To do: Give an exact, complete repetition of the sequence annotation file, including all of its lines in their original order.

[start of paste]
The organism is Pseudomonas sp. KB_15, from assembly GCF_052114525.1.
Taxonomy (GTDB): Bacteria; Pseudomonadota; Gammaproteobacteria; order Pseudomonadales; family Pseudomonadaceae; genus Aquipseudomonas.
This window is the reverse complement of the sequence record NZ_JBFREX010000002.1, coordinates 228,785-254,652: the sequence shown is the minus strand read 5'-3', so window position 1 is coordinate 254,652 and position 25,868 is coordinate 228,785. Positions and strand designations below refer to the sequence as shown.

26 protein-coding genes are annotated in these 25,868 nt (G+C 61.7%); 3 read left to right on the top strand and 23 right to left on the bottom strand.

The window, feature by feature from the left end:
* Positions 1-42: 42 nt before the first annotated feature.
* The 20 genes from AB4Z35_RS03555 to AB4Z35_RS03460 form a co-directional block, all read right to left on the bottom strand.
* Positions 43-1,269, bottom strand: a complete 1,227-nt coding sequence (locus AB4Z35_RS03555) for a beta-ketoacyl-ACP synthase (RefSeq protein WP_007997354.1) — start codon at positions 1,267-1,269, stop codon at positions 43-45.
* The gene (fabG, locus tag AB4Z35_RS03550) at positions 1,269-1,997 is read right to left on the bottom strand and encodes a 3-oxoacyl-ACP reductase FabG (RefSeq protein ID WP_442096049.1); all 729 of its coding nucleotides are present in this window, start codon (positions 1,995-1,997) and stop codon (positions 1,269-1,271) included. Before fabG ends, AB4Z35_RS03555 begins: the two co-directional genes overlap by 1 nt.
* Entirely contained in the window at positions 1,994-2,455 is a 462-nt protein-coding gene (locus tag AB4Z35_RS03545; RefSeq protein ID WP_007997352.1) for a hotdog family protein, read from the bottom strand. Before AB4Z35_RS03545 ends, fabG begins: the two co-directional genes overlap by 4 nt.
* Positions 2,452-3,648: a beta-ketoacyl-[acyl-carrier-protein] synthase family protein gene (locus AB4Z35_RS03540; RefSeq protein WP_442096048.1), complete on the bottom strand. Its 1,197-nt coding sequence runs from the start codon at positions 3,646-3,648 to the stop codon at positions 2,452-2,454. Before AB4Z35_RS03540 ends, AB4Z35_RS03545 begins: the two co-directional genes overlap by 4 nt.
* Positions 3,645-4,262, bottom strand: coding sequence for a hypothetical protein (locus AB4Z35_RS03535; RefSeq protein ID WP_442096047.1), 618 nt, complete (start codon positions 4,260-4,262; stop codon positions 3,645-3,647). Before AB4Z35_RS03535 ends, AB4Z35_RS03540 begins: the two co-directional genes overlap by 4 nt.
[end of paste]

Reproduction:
The organism is Pseudomonas sp. KB_15, from assembly GCF_052114525.1.
Taxonomy (GTDB): Bacteria; Pseudomonadota; Gammaproteobacteria; order Pseudomonadales; family Pseudomonadaceae; genus Aquipseudomonas.
This window is the reverse complement of the sequence record NZ_JBFREX010000002.1, coordinates 228,785-254,652: the sequence shown is the minus strand read 5'-3', so window position 1 is coordinate 254,652 and position 25,868 is coordinate 228,785. Positions and strand designations below refer to the sequence as shown.

26 protein-coding genes are annotated in these 25,868 nt (G+C 61.7%); 3 read left to right on the top strand and 23 right to left on the bottom strand.

The window, feature by feature from the left end:
* Positions 1-42: 42 nt before the first annotated feature.
* The 20 genes from AB4Z35_RS03555 to AB4Z35_RS03460 form a co-directional block, all read right to left on the bottom strand.
* Positions 43-1,269, bottom strand: a complete 1,227-nt coding sequence (locus AB4Z35_RS03555) for a beta-ketoacyl-ACP synthase (RefSeq protein WP_007997354.1) — start codon at positions 1,267-1,269, stop codon at positions 43-45.
* The gene (fabG, locus tag AB4Z35_RS03550) at positions 1,269-1,997 is read right to left on the bottom strand and encodes a 3-oxoacyl-ACP reductase FabG (RefSeq protein ID WP_442096049.1); all 729 of its coding nucleotides are present in this window, start codon (positions 1,995-1,997) and stop codon (positions 1,269-1,271) included. Before fabG ends, AB4Z35_RS03555 begins: the two co-directional genes overlap by 1 nt.
* Entirely contained in the window at positions 1,994-2,455 is a 462-nt protein-coding gene (locus tag AB4Z35_RS03545; RefSeq protein ID WP_007997352.1) for a hotdog family protein, read from the bottom strand. Before AB4Z35_RS03545 ends, fabG begins: the two co-directional genes overlap by 4 nt.
* Positions 2,452-3,648: a beta-ketoacyl-[acyl-carrier-protein] synthase family protein gene (locus AB4Z35_RS03540; RefSeq protein WP_442096048.1), complete on the bottom strand. Its 1,197-nt coding sequence runs from the start codon at positions 3,646-3,648 to the stop codon at positions 2,452-2,454. Before AB4Z35_RS03540 ends, AB4Z35_RS03545 begins: the two co-directional genes overlap by 4 nt.
* Positions 3,645-4,262, bottom strand: coding sequence for a hypothetical protein (locus AB4Z35_RS03535; RefSeq protein ID WP_442096047.1), 618 nt, complete (start codon positions 4,260-4,262; stop codon positions 3,645-3,647). Before AB4Z35_RS03535 ends, AB4Z35_RS03540 begins: the two co-directional genes overlap by 4 nt.